BBC News Interviewer: What you describe there as success, the critics will argue has been a failure on all levels. You didn’t estimate the number of badgers in the area correctly in the first place, you haven’t reached the 70% target of killing badgers that you set yourself at the beginning of this and now the trial has to be extended. You’re moving the goalposts on all fronts.
Owen Paterson: No, that’s not right at all. The badgers moved the goalposts. We’re dealing with a wild animal, subject to the vagaries of the weather and disease and breeding patterns.
BBC News Interviewer: Well, doesn’t that make the cull ridiculous in itself then?
Well, yes. Yes, it does. But the cull has always been ridiculous in itself. And Paterson is quite right when he points out that badgers are wild animals, although I’m not sure how that would make them responsible for changing the rules of football – let alone a basic human inability to count correctly or shoot straight. Indeed, I suspect the badgers are probably less on the wild side and more like absolutely livid over all this stupidity. So livid, in fact, that I like to think they’ve run away with the goalposts so poor Mr Paterson can’t play football…
Seems I wasn’t the only one amused by the possibilities of this mental image – over at usvsth3m.com, they’ve got a fun Owen Paterson’s Badger Penalty Shoot-Out game where you can try to get the ball past a group of sneaky goalpost-moving badgers. It’s not as easy as it looks – the badgers beat me every time!
Despite this week’s rain and a wind so gusty that I almost thought I was going to be blown away like the queue of nannies in Mary Poppins, it seems that spring has finally arrived – much to the relief of everyone, including this lovely dog. Happily sunbathing on a lounger atop a houseboat moored on the Grand Union Canal at Ladbroke Grove, he sat up to watch me go by – and posed rather beautifully when I got my camera out!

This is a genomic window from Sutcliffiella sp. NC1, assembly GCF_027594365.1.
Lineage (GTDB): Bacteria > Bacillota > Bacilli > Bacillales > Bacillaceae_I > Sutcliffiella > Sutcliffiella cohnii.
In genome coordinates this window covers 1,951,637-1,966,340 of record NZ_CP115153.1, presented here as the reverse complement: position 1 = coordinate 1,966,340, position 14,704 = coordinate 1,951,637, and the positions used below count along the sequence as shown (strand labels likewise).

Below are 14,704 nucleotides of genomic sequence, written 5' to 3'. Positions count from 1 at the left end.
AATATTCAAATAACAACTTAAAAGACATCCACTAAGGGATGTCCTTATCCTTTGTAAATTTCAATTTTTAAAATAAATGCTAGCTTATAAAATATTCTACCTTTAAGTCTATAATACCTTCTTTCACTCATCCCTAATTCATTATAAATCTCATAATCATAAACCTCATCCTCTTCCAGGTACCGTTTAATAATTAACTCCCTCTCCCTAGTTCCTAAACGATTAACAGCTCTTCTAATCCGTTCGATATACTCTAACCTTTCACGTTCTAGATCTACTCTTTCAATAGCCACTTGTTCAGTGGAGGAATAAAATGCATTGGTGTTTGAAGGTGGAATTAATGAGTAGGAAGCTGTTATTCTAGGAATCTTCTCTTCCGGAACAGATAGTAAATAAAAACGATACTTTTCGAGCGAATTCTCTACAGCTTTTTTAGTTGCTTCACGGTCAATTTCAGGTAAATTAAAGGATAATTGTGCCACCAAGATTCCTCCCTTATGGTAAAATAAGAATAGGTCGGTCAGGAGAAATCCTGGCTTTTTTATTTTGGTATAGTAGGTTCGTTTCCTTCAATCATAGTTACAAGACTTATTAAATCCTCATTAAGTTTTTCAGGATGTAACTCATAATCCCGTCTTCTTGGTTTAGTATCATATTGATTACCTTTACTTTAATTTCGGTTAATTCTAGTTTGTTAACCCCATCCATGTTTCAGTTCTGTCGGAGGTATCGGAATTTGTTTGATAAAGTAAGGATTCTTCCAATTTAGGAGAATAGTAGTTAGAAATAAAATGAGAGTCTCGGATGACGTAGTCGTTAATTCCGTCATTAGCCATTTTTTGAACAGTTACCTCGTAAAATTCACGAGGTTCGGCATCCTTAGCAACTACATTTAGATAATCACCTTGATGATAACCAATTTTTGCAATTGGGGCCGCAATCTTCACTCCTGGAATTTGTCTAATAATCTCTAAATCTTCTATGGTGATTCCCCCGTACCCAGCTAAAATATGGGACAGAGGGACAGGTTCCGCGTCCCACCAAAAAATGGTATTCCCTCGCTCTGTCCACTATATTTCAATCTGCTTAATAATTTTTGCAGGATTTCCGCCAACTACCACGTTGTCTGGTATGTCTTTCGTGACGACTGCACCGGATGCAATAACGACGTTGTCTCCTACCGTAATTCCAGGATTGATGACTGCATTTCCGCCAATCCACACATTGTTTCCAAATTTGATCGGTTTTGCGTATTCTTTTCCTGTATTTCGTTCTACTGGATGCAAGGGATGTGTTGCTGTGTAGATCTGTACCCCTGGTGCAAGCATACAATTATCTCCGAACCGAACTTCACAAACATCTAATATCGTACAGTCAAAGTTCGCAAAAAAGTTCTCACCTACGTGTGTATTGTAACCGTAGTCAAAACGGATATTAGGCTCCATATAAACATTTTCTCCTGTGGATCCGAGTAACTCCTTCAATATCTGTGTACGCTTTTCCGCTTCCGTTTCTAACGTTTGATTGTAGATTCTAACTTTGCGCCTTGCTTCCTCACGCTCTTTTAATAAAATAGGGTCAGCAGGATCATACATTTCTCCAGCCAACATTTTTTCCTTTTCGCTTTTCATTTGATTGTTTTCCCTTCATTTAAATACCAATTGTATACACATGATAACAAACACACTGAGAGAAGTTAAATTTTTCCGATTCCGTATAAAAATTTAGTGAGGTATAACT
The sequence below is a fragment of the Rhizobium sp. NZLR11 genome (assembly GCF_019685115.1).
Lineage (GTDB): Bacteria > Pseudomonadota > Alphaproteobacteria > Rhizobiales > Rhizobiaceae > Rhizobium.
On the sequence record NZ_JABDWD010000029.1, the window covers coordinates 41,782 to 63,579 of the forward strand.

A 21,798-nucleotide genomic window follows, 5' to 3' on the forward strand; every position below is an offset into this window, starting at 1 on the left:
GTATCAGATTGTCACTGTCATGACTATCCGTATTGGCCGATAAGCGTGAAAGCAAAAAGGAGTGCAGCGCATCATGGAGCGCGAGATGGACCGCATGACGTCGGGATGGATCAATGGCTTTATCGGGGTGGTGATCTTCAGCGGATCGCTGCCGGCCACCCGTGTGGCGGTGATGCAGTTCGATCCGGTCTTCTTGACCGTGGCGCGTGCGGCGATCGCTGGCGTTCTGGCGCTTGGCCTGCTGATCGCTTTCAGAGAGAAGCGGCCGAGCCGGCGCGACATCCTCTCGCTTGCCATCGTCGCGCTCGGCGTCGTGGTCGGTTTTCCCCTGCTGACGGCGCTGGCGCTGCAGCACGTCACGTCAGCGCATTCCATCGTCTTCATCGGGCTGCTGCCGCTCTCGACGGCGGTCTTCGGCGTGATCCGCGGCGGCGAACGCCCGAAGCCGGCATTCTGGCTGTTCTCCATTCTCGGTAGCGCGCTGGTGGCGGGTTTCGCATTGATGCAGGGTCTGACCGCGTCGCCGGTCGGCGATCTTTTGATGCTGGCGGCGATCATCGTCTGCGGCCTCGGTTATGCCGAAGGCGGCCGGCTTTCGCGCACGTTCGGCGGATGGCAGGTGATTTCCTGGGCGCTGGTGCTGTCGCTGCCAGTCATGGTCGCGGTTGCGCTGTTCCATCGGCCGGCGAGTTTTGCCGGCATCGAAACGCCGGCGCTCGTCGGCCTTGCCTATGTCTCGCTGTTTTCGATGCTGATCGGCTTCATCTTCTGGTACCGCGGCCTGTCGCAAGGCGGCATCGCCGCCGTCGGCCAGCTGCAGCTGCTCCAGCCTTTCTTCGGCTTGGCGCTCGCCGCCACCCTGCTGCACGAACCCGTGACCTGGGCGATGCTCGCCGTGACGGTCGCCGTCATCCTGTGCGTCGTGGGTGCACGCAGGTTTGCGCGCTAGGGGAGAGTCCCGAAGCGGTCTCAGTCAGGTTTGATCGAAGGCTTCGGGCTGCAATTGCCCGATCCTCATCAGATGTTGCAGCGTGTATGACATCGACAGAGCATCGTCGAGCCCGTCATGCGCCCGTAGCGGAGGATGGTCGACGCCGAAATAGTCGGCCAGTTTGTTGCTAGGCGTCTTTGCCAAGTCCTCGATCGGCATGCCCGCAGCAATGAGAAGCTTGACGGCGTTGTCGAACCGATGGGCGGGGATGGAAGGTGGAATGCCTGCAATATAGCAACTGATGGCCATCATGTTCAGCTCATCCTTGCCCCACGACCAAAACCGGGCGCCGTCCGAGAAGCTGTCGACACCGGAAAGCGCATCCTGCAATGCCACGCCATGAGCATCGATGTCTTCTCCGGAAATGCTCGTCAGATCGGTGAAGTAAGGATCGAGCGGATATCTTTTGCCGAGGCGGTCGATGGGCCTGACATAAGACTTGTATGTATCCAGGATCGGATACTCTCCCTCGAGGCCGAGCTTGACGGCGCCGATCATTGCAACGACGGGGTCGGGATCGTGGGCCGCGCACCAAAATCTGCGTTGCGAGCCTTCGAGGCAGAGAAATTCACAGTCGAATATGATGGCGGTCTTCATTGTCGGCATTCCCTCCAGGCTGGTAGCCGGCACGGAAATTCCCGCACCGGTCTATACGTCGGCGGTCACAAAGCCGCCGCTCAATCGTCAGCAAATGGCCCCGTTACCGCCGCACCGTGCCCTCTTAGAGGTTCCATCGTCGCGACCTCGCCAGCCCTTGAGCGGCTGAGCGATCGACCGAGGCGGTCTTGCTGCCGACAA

I’m a regular rummager of charity shop bookshelves – it really is amazing what you can discover gathering dust in forgotten corners. A recent bargain acquisition was Ed Glinert’s fascinating volume, The London Compendium, an engrossing guide to the hidden nooks and crannies of the capital. It’s one of those wonderful books that can be read cover to cover or, as I’ve been doing, dipped into at various points simply out of curiosity or personal interest.
And it was while dipping into the section on east London (an area that is currently in the news with the opening of the Olympic Games this week) that I discovered a remarkable story that I had never come across before. A story that I couldn’t resist sharing with you…
Meet Charles Jamrach, Victorian animal importer, exporter, breeder and retailer. And we’re not talking about kittens, hamsters and goldfish either – Jamrach’s Animal Emporium, on the East End’s then-infamous Ratcliffe Highway, was probably the only place in 19th century London where, almost unbelievably to our modern sensibilities, “the casual buyer could obtain, for instance, a lion, no questions asked”¹, as Glinert wryly puts it. Jamrach’s many customers included P.T. Barnum’s circus, London Zoo, various menageries and wealthy (and well-connected) individuals who wanted something more than just a moggie or a mutt.
Apparently there are rats in Downing Street (feel free to insert your own joke about politicians here, dear readers!); they have, it seems, been spotted scuttling about in the background of several recent BBC TV news reports from outside the Cameron residence. This is no surprise really; rats are all over the place, with many of them settling and breeding happily in our towns and cities – they’re attracted by the food waste and rubbish humans leave everywhere and can rapidly become a problem, creating unsightly mess and spreading disease.